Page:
Deng went solo to the prom.
Help from their friends
Deng and Jok should have left high school in January, when they turned 21. But Ingraham administrators could not imagine one more interruption in their lives, particularly when they were pulling B-plus averages and so wanted high-school diplomas. They were allowed to stay.
Plus, the pair had astonished Ingraham's then-principal Steve Wilson and assistant principal David Hookfin with their perseverance.
"We knew about the Lost Boys, but one day they came and explained it to us, from their point of view, about the trials and tribulations," Wilson recalled.
"I looked over at David and tears were coming down. Both of us were stunned and shocked and full of a hell of a lot of respect."
Both men and most of the front office at Ingraham became their surrogate parents and confidants. Employees brought them clothing their own teenagers had rejected. Mary Katka, the school secretary, dispensed plenty of hugs.
When he isn't in high school, or sleeping at home, Deng stocks yogurt and organic milk at the View Ridge PCC Natural Market. Not yet knowing how to drive, he commutes on his bicycle, working 27 hours a week, sometimes until 11 p.m. "Can I help you?" he asks customers opening the dairy refrigerator door.
Having aged out of foster care, Deng is making the transition to living on his own, remaining with his former foster mother, Mollie Hughes, but now paying her $225 in monthly rent.
He's also saving money for college.
"I still have doubts I'm not doing OK," he says. "Let me go to college and be a college student. That's where I'll prove to myself I'm doing fine."
He also works to buy 100 cows.
The cows are a Dinka tradition, given by a husband to the family of the girl he plans to marry. Deng met that girl, Yar Dut, at the Kakuma refugee camp — where she waits for him to bring her to the U.S.
"She will make my life easier," he says about the girl whose photo smiles from his cellphone screen. "She will help me with my problems."
Deng sits in his room, a small space dominated by a desk, a stereo and a bunk bed. The bottom bunk is covered with a bedspread embroidered by his fiancée. The room is painted blue; its walls feature a map of southern Sudan, a poster showing the presidents of Africa, a pair of Ingraham graduation tassels, a photo of Deng with two friends in front of a painted backdrop depicting the Space Needle.
If Deng had stayed in Sudan, it's likely he would have been killed in the war. If he had survived, he'd likely be married by now, tending cattle, raising children.
The thought pushes him to go to school, even on little sleep, and to go to work, even when he has studying to do. In prayer he asks God: "Can you help me finish my education so I can go back and help my people?"
In his dreams, he sees himself traveling between homes in Sudan and the United States.
One year ago, with the help of a friend who traveled to Kenya, Deng spoke to his brother and learned that his mother is alive in Sudan. He hasn't seen her in 15 years.
"If I have a chance, I would go and find her and bring her here," he says.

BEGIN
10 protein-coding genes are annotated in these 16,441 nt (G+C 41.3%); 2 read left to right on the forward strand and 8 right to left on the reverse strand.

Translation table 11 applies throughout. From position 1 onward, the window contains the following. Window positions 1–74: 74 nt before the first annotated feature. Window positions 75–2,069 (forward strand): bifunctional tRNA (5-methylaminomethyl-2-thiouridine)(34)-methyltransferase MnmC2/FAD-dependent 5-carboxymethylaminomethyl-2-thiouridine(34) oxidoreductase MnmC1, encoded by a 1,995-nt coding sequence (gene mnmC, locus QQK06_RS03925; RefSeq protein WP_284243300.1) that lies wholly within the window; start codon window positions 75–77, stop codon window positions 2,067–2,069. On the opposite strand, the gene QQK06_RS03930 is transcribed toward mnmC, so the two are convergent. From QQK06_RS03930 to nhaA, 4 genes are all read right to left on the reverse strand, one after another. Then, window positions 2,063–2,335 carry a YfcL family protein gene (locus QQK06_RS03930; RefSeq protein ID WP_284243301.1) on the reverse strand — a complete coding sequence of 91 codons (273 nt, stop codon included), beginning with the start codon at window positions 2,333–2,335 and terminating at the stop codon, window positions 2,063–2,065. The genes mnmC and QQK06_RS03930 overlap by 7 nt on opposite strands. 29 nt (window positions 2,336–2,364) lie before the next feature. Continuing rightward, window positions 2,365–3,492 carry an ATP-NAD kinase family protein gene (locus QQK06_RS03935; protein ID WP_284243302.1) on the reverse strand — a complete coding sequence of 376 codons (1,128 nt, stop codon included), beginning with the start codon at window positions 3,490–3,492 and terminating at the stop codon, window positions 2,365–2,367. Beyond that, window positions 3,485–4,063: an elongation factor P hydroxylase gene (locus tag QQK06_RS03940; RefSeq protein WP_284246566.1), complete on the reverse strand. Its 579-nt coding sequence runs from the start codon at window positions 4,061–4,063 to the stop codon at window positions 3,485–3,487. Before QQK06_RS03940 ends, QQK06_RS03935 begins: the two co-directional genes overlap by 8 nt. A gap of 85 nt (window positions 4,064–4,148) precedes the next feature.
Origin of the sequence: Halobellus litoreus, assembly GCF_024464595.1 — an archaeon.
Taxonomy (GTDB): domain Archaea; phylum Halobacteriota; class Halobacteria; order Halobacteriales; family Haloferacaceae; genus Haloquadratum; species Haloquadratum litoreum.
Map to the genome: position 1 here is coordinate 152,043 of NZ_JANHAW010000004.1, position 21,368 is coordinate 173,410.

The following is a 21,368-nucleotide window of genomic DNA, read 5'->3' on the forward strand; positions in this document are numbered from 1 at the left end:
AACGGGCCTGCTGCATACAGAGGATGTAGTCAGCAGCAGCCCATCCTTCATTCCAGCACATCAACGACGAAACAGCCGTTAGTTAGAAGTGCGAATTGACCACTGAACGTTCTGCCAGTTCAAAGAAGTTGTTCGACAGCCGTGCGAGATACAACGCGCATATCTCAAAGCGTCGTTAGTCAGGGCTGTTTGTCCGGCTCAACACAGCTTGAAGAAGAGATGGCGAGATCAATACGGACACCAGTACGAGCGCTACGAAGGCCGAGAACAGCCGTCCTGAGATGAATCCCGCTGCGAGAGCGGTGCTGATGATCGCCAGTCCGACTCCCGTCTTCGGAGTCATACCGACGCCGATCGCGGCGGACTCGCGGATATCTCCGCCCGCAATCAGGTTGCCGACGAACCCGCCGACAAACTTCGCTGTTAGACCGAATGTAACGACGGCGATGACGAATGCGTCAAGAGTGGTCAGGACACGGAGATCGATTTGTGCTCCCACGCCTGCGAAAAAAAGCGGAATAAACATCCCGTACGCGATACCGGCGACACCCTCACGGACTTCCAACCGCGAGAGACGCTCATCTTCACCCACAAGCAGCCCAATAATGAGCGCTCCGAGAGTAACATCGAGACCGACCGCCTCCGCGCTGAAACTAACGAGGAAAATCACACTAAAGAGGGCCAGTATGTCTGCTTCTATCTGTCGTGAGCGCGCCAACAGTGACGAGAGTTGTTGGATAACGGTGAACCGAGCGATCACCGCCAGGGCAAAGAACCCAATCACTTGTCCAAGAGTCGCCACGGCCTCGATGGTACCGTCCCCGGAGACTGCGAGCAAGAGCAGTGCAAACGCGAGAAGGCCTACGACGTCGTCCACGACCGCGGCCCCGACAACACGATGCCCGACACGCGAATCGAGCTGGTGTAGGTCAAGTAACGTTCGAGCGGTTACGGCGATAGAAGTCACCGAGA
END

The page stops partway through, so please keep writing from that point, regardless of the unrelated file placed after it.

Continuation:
Asked what he would show her first, Deng replies: "I would show her love."
The day Deng lost his senior project, the day he looked enormously stressed even though everyone, including his teacher, told him not to panic because he still had time to meet the deadline, Deng winds up at a mall.
Weeks earlier, Deng and Jok received notice they were among 28 students statewide to merit a Governor's Scholarship, given to students who have been in foster care. Each would receive up to $5,000 in college financial aid for four years — putting them one step closer to careers as a social worker and an attorney, respectively — and an invitation to an awards ceremony in Olympia.
Wilson, the former Ingraham principal; Martin Floe, the current principal; plus Hookfin and his wife, guidance counselor Elnora Hookfin, decided to buy the seniors clothes. Elnora Hookfin said new suits would make folks "see them and step aside."
The group meets at the K&G Superstore, where the assistant principal likes to shop.
Elnora Hookfin, having raised three sons, provides a critical but sensible eye.
"You can always be dressed in black," she tells the seniors, who make their way past the racks of Sean John and Poeta Moda to the rows of suits hanging farther back.
Deng slips out of his red knit cap and a blue T-shirt that reads " '04 Fo'Sho' " and into a black suit jacket and pants.
"I feel like I'm somebody now. Somebody who knows a little bit," he says, smoothing out his sleeves, admiring his image in a mirror.
He stretches out his hand.
"Mr. Locke," he rehearses.
Deng takes a meditative walk through the shoe department where he picks out the square-toed shoes.
Jok, in another aisle, opts for a more classically styled pair.
The seniors loop back to a common aisle to appraise each another's selections. And there, in the middle of Footwear, in the universal language called trash-talking, the young men rib each other in Dinka.
Florangela Davila: 206-464-2916 or firstname.lastname@example.org
Copyright © 2004 The Seattle Times Company